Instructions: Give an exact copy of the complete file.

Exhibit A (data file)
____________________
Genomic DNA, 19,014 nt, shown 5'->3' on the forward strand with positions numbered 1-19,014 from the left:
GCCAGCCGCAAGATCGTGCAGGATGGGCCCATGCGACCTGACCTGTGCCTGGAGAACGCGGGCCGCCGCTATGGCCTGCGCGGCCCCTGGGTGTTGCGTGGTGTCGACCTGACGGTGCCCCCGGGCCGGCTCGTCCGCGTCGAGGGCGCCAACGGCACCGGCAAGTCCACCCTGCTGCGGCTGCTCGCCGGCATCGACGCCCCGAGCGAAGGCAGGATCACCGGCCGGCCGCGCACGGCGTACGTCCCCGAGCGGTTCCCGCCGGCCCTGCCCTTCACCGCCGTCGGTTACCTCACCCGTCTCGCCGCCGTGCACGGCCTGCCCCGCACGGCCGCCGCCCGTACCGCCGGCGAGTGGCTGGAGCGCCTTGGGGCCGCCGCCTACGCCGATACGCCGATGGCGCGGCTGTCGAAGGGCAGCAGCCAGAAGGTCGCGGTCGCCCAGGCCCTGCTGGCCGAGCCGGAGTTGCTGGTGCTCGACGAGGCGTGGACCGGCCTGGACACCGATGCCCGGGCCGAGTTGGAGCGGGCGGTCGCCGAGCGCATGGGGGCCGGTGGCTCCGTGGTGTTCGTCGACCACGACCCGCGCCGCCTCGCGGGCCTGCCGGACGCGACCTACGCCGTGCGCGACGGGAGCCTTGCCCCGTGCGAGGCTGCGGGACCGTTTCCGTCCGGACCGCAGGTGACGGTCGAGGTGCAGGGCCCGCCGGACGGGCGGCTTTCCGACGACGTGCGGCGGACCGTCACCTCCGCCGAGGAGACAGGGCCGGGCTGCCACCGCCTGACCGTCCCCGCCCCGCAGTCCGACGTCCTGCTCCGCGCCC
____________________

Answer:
Genomic DNA, 19,014 nt, shown 5'->3' on the forward strand with positions numbered 1-19,014 from the left:
GCCAGCCGCAAGATCGTGCAGGATGGGCCCATGCGACCTGACCTGTGCCTGGAGAACGCGGGCCGCCGCTATGGCCTGCGCGGCCCCTGGGTGTTGCGTGGTGTCGACCTGACGGTGCCCCCGGGCCGGCTCGTCCGCGTCGAGGGCGCCAACGGCACCGGCAAGTCCACCCTGCTGCGGCTGCTCGCCGGCATCGACGCCCCGAGCGAAGGCAGGATCACCGGCCGGCCGCGCACGGCGTACGTCCCCGAGCGGTTCCCGCCGGCCCTGCCCTTCACCGCCGTCGGTTACCTCACCCGTCTCGCCGCCGTGCACGGCCTGCCCCGCACGGCCGCCGCCCGTACCGCCGGCGAGTGGCTGGAGCGCCTTGGGGCCGCCGCCTACGCCGATACGCCGATGGCGCGGCTGTCGAAGGGCAGCAGCCAGAAGGTCGCGGTCGCCCAGGCCCTGCTGGCCGAGCCGGAGTTGCTGGTGCTCGACGAGGCGTGGACCGGCCTGGACACCGATGCCCGGGCCGAGTTGGAGCGGGCGGTCGCCGAGCGCATGGGGGCCGGTGGCTCCGTGGTGTTCGTCGACCACGACCCGCGCCGCCTCGCGGGCCTGCCGGACGCGACCTACGCCGTGCGCGACGGGAGCCTTGCCCCGTGCGAGGCTGCGGGACCGTTTCCGTCCGGACCGCAGGTGACGGTCGAGGTGCAGGGCCCGCCGGACGGGCGGCTTTCCGACGACGTGCGGCGGACCGTCACCTCCGCCGAGGAGACAGGGCCGGGCTGCCACCGCCTGACCGTCCCCGCCCCGCAGTCCGACGTCCTGCTCCGCGCCC